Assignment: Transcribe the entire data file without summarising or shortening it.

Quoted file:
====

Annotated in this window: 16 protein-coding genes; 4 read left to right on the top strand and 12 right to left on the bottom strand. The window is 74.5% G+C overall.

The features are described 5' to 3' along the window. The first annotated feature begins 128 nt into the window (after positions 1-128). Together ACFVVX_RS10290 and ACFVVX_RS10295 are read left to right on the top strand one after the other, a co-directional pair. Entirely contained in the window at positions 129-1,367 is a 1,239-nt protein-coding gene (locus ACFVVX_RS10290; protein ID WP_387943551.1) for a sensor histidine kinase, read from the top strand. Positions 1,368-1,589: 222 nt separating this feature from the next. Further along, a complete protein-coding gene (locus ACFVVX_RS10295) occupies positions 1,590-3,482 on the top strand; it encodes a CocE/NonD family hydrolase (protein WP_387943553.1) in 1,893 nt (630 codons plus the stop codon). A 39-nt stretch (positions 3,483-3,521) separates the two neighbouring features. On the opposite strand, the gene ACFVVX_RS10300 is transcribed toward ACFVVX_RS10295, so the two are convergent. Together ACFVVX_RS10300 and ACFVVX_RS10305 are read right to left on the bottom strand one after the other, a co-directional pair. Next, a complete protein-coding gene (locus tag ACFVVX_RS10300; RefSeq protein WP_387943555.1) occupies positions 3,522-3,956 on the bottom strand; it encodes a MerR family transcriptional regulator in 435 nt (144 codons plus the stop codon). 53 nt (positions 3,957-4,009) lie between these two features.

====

Annotated in this window: 16 protein-coding genes; 4 read left to right on the top strand and 12 right to left on the bottom strand. The window is 74.5% G+C overall.

The features are described 5' to 3' along the window. The first annotated feature begins 128 nt into the window (after positions 1-128). Together ACFVVX_RS10290 and ACFVVX_RS10295 are read left to right on the top strand one after the other, a co-directional pair. Entirely contained in the window at positions 129-1,367 is a 1,239-nt protein-coding gene (locus ACFVVX_RS10290; protein ID WP_387943551.1) for a sensor histidine kinase, read from the top strand. Positions 1,368-1,589: 222 nt separating this feature from the next. Further along, a complete protein-coding gene (locus ACFVVX_RS10295) occupies positions 1,590-3,482 on the top strand; it encodes a CocE/NonD family hydrolase (protein WP_387943553.1) in 1,893 nt (630 codons plus the stop codon). A 39-nt stretch (positions 3,483-3,521) separates the two neighbouring features. On the opposite strand, the gene ACFVVX_RS10300 is transcribed toward ACFVVX_RS10295, so the two are convergent. Together ACFVVX_RS10300 and ACFVVX_RS10305 are read right to left on the bottom strand one after the other, a co-directional pair. Next, a complete protein-coding gene (locus tag ACFVVX_RS10300; RefSeq protein WP_387943555.1) occupies positions 3,522-3,956 on the bottom strand; it encodes a MerR family transcriptional regulator in 435 nt (144 codons plus the stop codon). 53 nt (positions 3,957-4,009) lie between these two features.